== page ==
EU notebook: Highlights from our Dublin Climate Summit
We've also provided a recording for those who didn't get to listen live.
By Vish Gain
(Vish Gain is a journalist based in Dublin. He is a correspondent for AML Intelligence covering the financial crimes sector in Europe and beyond.)
DUBLIN (Callaway Climate Insights) — “He has taught us everything” is what Ireland’s Green Party leader Eamon Ryan said of John Kerry, referring to his role in establishing the Paris agreement that sets the standards for climate action in our world today.
“We need to collaborate with the new Biden administration to achieve our zero-carbon goals,” Ryan said in his opening remarks at Callaway Climate Insights’ Dublin Climate Summit on Tuesday.
The weather may not have been great in Dublin (it rarely ever is at this time of the year) but it was a good day for climate action as some of Europe’s foremost climate and sustainability experts came together virtually to discuss pressing issues in the green space.
This stellar line-up included climate powerhouse Timmermans, champion of Irish business Danny McCoy, CEO of Ibec, and sustainability expert Steve Varley of EY.
Here’s a quick recap of some of their most memorable observations.
“Farmers need to be convinced to go green because they will be the first and worst victims of climate change. Besides, we’re soon heading towards a 10 billion population in the world — and we will need food to feed them.”
“If the Brits compete with the EU’s green ambitions and want to win — let them! When it comes to climate action, we welcome competition because it means we’re both making progress.”
“Since we don’t have a global government, multilateralism is the next best thing — and we’re hoping Biden’s administration might bring that back.”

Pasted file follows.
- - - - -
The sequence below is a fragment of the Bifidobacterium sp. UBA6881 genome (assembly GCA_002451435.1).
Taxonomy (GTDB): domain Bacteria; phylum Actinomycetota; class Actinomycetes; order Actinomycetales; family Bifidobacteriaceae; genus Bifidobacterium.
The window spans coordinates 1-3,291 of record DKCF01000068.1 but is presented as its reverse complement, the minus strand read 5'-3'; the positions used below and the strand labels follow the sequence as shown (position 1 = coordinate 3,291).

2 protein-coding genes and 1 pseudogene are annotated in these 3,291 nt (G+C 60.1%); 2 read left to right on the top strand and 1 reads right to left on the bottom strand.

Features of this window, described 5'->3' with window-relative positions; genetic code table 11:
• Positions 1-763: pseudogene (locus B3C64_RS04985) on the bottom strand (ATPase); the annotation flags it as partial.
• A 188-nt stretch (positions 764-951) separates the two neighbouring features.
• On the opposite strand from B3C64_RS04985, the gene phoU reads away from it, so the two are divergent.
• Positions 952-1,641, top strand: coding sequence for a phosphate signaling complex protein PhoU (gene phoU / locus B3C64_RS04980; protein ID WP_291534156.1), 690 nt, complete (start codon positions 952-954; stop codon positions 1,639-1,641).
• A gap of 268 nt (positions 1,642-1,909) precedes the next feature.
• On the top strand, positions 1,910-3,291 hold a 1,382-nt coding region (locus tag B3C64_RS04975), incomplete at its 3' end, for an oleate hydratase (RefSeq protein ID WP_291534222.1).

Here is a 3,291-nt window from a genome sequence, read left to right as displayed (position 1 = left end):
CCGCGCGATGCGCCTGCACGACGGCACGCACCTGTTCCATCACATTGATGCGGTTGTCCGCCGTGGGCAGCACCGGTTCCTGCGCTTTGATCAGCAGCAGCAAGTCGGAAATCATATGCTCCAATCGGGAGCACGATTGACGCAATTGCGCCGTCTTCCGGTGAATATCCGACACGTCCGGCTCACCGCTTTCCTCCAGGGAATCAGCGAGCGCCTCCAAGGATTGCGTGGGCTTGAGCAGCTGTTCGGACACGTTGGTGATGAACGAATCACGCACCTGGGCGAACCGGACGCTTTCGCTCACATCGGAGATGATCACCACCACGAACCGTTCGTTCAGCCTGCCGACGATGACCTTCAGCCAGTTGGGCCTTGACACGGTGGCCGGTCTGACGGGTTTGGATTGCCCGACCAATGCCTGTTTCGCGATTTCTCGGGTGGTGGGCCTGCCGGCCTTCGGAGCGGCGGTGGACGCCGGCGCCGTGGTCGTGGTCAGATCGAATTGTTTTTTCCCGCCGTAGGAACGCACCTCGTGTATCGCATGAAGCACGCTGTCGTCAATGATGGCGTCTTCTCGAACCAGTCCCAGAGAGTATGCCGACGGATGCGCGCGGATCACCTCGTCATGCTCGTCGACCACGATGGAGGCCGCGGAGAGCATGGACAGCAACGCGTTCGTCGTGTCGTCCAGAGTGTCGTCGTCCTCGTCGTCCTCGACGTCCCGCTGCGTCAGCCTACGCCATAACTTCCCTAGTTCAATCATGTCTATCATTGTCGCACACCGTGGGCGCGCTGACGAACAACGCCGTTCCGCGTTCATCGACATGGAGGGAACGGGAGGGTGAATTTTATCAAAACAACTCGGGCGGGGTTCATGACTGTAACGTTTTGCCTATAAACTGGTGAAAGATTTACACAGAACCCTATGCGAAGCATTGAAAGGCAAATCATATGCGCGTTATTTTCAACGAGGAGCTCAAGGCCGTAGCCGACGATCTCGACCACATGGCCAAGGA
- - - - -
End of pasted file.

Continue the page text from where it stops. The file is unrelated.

“Ireland is a frontier economy — our real strength is our intangible assets. A decade ago, oil and gas companies were the most valuable in the world. Today, the most valuable sectors are the ones that deal in intangible assets”
“Companies need to be sustainable not just because it is the right thing to do — but because it gives us a competitive edge. Not just by protecting value, but by creating it.”
“The business of business is bigger than business.”
But perhaps the most memorable quote of the day is attributed to an unnamed Cork fisherman whom English musician Andrew Weatherall encountered while on a trip around the western shores of Ireland — where the island meets the Atlantic Ocean.
Timmermans, speaking of Europe’s need to be a climate leader despite accounting for only 8% of global emissions, excitedly quoted the Irish fisherman: “Fail we may, but sail we must.”
His words, one hopes, reverberate on both sides of the Atlantic.
Follow this link to watch the archived recording of the webinar, hosted by Callaway Climate Insights founder David Callaway; Stephen Rae, Callaway Climate Insights Europe bureau chief; and special guests Rachel Bronson, CEO of The Bulletin of Atomic Scientists; Sarah Fay, managing director of Glasswing Ventures in Boston, and Marsha Vande Berg, member of the RAND Center for Asia Pacific Policy Advisory Board and a Callaway Climate Insights columnist.